Purpose of review: The present review discusses the molecular basis of micronodular adrenal hyperplasia. It focuses on the role of genetic defects in cyclic-AMP (cAMP) signaling-related molecules, namely PRKAR1A, GNAS, PDE11A, and PDE8B in the predisposition to tumor formation. This review also discusses the involvement of cAMP signaling and related pathways and their impact on the adrenocortical tumor formation.
Recent findings: Molecular abnormalities in the phosphodiesterases family are the most recently discovered genetic abnormalities that predispose individuals to various adrenocortical tumors. In contrast to GNAS and PRKAR1A, defects in phosphodiesterases are associated more frequently with incomplete penetrance.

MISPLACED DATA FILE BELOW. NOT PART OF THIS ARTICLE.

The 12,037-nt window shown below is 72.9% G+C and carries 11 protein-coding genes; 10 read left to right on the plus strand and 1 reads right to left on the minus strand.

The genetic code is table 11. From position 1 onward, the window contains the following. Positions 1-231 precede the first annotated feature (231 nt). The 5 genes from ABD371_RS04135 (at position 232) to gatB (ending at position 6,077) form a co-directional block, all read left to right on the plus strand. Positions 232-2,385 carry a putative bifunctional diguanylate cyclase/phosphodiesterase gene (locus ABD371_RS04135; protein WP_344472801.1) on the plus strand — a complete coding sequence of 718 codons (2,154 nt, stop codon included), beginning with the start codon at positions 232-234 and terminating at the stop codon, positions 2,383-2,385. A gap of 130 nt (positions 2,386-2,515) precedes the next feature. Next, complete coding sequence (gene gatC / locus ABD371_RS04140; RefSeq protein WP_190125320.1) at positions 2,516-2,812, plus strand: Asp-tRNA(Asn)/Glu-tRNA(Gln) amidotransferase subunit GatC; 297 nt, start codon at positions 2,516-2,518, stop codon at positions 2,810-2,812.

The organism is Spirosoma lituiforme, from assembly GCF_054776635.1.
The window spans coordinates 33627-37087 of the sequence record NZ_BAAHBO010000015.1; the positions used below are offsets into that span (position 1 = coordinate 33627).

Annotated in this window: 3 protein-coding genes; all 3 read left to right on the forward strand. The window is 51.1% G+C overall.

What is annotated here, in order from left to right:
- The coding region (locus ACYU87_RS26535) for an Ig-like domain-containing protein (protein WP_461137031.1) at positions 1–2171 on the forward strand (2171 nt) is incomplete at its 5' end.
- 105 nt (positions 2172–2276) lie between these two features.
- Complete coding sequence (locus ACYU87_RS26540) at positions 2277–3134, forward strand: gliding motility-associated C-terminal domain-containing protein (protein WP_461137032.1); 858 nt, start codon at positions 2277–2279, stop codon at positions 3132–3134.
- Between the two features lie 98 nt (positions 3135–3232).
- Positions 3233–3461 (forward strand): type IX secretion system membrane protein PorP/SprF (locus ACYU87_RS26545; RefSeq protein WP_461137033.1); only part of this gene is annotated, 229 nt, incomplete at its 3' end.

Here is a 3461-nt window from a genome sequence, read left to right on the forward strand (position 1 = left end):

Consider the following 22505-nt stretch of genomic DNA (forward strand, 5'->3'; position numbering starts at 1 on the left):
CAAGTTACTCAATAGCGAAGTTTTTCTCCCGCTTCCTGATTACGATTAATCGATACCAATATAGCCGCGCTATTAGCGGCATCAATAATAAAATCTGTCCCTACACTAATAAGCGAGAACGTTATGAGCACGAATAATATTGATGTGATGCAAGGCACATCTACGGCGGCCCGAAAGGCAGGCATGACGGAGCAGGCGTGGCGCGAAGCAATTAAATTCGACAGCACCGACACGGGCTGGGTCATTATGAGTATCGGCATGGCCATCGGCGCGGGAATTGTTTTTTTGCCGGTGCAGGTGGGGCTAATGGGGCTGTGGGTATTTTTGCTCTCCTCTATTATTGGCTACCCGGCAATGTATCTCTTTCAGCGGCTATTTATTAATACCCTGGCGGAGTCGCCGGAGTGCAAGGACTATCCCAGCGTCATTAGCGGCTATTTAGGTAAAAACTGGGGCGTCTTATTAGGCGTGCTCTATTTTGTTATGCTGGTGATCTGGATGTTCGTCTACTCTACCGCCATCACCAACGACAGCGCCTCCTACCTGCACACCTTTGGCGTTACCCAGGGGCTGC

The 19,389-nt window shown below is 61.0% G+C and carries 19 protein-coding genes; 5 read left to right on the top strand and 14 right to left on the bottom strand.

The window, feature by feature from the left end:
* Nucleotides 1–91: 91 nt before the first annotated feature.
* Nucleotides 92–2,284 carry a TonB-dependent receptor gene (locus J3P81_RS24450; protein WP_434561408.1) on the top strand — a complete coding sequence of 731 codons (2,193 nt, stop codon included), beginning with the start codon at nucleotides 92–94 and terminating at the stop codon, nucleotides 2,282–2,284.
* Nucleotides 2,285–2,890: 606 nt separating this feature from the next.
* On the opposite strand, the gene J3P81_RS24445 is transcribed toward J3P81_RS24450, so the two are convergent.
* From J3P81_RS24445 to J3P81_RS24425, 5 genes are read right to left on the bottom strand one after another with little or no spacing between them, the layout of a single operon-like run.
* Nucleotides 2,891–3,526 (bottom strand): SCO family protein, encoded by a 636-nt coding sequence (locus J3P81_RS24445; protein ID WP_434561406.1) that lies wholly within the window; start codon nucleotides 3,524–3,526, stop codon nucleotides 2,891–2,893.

Summary: Recent findings indicate the importance of cAMP signaling for normal adrenocortical functioning and the sensitivity of the adrenal gland to subtle alterations in cAMP levels. The identification of low-penetrance mutations in more than one phosphodiesterase in patients with adrenocortical hyperplasia is suggestive for a complementary role of the different phosphodiesterases in adrenal gland abnormalities and possible involvement of other members of this pathway in adrenocortical tumor defects.